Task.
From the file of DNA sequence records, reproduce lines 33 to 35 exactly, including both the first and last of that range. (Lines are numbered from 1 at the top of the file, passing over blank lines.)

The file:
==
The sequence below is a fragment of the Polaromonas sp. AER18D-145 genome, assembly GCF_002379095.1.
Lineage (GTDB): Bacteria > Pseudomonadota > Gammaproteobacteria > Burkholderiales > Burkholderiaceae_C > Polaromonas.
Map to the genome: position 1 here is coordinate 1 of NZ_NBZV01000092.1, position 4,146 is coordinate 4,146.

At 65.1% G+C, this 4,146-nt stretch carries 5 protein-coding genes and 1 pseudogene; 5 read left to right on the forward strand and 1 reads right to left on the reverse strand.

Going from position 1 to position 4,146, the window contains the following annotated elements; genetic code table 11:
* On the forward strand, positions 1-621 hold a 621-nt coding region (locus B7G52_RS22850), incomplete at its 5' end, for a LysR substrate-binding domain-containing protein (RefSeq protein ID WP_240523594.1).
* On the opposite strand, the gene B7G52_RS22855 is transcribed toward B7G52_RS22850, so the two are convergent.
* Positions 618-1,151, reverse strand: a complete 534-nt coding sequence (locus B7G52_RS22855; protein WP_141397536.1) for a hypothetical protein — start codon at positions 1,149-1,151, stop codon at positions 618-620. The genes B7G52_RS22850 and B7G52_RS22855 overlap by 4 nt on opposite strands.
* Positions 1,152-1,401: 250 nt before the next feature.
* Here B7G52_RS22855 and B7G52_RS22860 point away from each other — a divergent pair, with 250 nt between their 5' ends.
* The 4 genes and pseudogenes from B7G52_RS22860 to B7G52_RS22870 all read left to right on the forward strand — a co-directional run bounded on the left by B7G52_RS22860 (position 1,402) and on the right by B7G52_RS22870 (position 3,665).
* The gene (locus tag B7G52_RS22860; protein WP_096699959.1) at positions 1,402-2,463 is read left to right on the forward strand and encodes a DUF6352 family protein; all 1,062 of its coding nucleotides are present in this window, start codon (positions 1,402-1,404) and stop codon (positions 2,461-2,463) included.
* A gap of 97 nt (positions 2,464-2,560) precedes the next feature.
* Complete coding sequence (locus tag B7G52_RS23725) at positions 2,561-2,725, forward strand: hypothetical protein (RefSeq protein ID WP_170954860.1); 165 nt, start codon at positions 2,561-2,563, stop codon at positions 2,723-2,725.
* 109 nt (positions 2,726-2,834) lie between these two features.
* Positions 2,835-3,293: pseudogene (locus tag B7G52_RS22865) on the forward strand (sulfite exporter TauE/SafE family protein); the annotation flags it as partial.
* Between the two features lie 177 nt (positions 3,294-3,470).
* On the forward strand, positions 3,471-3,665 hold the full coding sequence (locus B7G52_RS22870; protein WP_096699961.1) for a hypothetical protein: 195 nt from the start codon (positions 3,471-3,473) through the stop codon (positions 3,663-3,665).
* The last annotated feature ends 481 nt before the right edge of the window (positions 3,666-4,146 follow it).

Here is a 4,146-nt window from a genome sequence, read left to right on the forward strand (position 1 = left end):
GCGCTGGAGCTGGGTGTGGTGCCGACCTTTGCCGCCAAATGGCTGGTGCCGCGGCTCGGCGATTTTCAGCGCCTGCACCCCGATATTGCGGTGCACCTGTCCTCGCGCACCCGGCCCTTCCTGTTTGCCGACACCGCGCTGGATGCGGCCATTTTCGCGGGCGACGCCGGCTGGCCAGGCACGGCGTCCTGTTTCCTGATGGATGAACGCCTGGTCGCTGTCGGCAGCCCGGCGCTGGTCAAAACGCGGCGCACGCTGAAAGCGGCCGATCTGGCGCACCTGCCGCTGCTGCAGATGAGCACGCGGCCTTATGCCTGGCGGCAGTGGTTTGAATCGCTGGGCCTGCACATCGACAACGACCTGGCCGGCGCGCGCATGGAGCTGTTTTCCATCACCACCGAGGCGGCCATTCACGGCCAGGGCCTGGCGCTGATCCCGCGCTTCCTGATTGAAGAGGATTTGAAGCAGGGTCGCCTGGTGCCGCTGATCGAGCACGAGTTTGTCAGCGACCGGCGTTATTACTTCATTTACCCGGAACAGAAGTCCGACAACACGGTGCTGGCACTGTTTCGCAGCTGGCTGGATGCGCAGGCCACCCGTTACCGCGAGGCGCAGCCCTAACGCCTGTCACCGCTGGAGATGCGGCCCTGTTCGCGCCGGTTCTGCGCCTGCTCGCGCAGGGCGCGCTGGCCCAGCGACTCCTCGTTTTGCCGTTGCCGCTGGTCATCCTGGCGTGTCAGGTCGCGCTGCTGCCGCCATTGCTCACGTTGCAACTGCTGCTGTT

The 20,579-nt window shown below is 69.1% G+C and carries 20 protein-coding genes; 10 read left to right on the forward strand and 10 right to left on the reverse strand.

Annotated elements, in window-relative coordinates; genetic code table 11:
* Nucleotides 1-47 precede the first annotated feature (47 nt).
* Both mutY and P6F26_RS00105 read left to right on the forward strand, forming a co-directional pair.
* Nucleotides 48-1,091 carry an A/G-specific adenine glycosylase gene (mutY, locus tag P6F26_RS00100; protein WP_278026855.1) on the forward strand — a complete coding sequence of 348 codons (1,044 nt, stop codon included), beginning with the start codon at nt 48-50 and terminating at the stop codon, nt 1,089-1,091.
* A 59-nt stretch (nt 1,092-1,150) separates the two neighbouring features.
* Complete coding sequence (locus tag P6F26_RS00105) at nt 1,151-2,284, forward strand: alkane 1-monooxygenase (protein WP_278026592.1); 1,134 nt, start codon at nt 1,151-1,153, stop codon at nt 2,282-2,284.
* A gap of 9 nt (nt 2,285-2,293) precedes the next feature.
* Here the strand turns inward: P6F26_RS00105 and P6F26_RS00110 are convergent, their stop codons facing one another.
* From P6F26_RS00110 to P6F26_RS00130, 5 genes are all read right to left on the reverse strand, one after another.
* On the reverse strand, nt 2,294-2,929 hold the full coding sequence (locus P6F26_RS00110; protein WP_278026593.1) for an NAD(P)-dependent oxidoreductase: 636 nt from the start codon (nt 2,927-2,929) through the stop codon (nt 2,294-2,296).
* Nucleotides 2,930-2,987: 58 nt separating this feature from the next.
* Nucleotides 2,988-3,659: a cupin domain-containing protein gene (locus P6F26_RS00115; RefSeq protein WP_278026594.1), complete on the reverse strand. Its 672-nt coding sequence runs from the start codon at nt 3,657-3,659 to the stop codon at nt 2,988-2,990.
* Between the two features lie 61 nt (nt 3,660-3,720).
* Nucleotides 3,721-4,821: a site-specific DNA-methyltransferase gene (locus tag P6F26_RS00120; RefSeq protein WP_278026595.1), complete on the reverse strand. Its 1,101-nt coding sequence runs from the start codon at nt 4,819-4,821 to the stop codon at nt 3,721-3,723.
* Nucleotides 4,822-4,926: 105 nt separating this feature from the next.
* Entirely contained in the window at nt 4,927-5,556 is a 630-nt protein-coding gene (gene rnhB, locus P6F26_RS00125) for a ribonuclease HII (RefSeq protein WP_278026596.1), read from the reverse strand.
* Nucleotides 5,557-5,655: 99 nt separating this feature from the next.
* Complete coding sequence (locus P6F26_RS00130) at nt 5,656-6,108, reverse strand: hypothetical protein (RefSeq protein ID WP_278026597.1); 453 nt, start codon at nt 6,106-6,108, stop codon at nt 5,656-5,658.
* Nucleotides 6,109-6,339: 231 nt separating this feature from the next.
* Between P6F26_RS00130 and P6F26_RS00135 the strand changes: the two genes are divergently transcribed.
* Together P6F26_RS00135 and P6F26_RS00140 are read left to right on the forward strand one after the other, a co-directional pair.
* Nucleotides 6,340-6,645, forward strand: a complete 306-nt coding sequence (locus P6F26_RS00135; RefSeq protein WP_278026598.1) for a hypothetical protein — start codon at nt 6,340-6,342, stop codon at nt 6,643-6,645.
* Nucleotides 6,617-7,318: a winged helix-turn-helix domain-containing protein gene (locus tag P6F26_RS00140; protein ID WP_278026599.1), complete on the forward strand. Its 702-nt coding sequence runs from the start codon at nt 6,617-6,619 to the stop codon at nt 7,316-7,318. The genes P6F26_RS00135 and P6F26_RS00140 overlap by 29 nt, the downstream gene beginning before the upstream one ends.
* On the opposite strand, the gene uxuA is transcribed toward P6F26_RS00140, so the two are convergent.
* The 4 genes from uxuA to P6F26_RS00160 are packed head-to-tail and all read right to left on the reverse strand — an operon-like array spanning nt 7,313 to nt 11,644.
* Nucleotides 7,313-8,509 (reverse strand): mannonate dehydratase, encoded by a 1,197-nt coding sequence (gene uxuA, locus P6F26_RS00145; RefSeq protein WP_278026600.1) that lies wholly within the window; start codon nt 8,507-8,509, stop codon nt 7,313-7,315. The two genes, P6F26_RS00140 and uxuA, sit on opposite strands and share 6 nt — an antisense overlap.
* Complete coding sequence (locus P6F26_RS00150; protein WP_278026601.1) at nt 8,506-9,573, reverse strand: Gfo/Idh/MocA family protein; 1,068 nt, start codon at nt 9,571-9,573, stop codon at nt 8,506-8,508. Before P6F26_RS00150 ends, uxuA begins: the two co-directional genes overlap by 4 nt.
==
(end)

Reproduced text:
* Nucleotides 2,930-2,987: 58 nt separating this feature from the next.
* Nucleotides 2,988-3,659: a cupin domain-containing protein gene (locus P6F26_RS00115; RefSeq protein WP_278026594.1), complete on the reverse strand. Its 672-nt coding sequence runs from the start codon at nt 3,657-3,659 to the stop codon at nt 2,988-2,990.
* Between the two features lie 61 nt (nt 3,660-3,720).